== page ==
AI and morality, will they ever coexist?

GeekOWT - AI

We are at a turning point in tech. With the recent continued announcements of advances in AI, it seems that we are on the verge of a technological renaissance, the beginning of a period of technological advancement that the world has never before seen. On one hand, this could represent a significant evolution of human understanding, but at the same time, it could also put humanity at serious risk.

With new breakthroughs happening everyday, and with all industries rushing to find new uses for AI. From AI lawyers to AI shopping assistants, it seems that everywhere you turn, it is there. Beyond the consumer applications for AI, the military is increasingly dependent on automation and smart systems to keep their soldiers out of harms way, but at the same time distancing them from the actual atrocities of war. Letting autonomous machines handle more and more of the decision making will be inevitable, especially when time is of the essence. The majority of research is so caught up with can be achieved, very few are stopping to consider whether it should be do or if it is being done in the right way?

Artificial Intelligence, should we be doing it?

The answer to this question, I would say it is an absolute “yes!”

Human intelligence is a finite resource. We are limited by physical and biological constraints that will not allow the human mind to solve many of puzzles that we currently face. By leveraging AI, we will be able to tackle far greater problems in much shorter times.

In this respect there is no question that AI will be of great value and an indispensable tool. With the untiring mind of AI, it will continue to run and forge on unlimited until a solution is reached. The mounds of data that are generated daily by people, can easily be sifted through by AI in a matter of hours, in what would have taken a human a year or possibly decades.

So there is no doubt that AI is a critical part of our future, how we invite it to be a part of our future is the question.

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AI and Morality

If you have been following the recent developments, you will know that AI has branched off into more specialized areas called “Deep Learning” or neural networks.

Without delving too deep in the tech, it is basically like teaching a child.

The AI slowly learns through interaction with the programmer or through observation about how the world is.  For example, you show the AI thousands of pictures of cats. The AI will analyze each picture and pick out distinctive features that it will proceed to associate with the concept of cat. Pointy ears, whiskers, fur claw etc. After that, you will give it another batch of photos with possible cats and other animals and ask it to find the cats. It will proceed to analyze and determine what it thinks are cats and present them to the programmer. The programmer will correct mistakes in recognition and present another batch to the AI.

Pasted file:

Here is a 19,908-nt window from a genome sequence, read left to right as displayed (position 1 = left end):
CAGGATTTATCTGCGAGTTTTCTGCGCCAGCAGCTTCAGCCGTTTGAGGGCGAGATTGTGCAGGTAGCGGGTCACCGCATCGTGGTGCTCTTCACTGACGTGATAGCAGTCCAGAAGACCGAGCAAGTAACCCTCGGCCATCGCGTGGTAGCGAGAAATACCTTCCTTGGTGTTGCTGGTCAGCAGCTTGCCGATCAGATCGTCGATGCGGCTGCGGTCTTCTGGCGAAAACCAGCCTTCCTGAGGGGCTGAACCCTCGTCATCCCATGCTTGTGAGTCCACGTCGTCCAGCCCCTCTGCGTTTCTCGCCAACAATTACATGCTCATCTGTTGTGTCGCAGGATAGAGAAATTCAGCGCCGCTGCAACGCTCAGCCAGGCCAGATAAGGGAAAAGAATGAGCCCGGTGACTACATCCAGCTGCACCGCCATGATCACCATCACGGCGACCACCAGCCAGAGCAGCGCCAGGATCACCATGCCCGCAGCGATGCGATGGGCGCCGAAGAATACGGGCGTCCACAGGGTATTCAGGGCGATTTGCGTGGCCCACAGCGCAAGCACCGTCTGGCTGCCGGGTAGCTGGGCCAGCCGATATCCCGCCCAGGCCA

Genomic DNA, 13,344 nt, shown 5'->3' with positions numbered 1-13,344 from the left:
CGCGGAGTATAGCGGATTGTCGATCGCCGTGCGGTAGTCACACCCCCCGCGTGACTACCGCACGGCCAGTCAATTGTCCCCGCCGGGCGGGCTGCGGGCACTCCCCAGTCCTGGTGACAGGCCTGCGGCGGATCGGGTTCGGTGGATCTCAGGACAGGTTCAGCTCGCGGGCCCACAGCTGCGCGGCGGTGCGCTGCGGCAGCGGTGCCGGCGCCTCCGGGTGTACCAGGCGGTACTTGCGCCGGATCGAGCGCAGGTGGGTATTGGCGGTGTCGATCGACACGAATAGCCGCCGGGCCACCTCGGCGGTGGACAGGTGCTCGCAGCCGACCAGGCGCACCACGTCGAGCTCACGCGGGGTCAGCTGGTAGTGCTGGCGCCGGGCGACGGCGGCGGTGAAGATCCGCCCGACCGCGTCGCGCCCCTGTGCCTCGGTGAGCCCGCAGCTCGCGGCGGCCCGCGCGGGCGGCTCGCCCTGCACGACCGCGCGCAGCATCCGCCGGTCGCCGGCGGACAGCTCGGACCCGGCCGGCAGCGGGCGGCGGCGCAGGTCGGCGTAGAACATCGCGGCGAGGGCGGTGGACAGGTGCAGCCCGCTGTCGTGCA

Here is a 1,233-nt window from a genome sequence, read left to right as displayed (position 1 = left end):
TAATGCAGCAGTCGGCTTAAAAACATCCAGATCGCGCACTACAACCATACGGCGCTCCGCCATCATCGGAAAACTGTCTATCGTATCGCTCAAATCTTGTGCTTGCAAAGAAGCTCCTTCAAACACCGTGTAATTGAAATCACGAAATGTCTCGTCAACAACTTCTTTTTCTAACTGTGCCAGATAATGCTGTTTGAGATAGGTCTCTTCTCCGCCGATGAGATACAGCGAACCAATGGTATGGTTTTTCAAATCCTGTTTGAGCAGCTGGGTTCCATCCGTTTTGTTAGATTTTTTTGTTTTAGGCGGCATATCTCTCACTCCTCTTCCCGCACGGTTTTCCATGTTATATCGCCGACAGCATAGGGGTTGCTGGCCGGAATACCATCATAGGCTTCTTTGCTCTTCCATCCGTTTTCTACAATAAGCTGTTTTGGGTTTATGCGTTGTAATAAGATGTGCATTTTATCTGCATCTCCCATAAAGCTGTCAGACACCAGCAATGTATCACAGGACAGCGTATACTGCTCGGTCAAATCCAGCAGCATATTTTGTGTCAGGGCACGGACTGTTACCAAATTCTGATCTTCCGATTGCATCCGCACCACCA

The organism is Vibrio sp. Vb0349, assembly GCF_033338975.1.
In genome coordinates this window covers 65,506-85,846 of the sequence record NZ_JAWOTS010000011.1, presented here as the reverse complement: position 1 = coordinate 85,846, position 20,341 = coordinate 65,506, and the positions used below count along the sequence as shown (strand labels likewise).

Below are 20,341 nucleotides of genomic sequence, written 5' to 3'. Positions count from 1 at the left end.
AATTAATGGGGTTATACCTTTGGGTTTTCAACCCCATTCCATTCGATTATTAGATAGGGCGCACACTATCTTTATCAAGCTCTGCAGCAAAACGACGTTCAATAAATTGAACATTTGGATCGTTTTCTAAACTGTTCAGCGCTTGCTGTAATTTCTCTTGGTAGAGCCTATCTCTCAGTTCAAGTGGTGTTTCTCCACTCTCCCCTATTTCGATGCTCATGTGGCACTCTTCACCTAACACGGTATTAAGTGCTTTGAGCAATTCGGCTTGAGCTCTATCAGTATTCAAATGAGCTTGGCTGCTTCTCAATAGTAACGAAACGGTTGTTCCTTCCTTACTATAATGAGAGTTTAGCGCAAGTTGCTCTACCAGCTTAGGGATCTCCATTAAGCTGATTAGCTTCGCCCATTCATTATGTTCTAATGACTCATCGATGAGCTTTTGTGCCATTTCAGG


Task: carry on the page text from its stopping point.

Through this process, the AI will progressively learn what constitutes a cat. But, unlike a child, this iterative learning process will not require years of practice and trail and error. It can occur over a couple days if not hours.

This of course, is an over simplification. But the basis of its process is true. This is where the parallels with a human child are drawn. Just like a child, it will learn and grow, albeit at a much more exponential rate. In theory, there is really nothing AI can’t learn if given a big enough pool of data.

To take this a step further, recent scientists have experimented with developing robots that can feel pain. This is in an attempt to allow the robots to be self-aware and not allow themselves to be damaged, or in certain cases cause damage or injury to others.

At the same time researchers are also attempting to create AI that has emotion. The researchers believe that with emotions, AI will able to better interact with humans and be more understanding and compassionate.

But all these areas of research bring into question some serious moral questions. Using the child analogy, a child takes time to learn the rights and wrongs of the world. Through trial and error and numerous mistakes, he or she will learn the morals of their given societal and cultural surroundings. In most cases, this trail and error process is harmless and causes no lasting harm to the child or those around them. Also, since the process takes years to occur, those around are usually prepared to guide and protect them.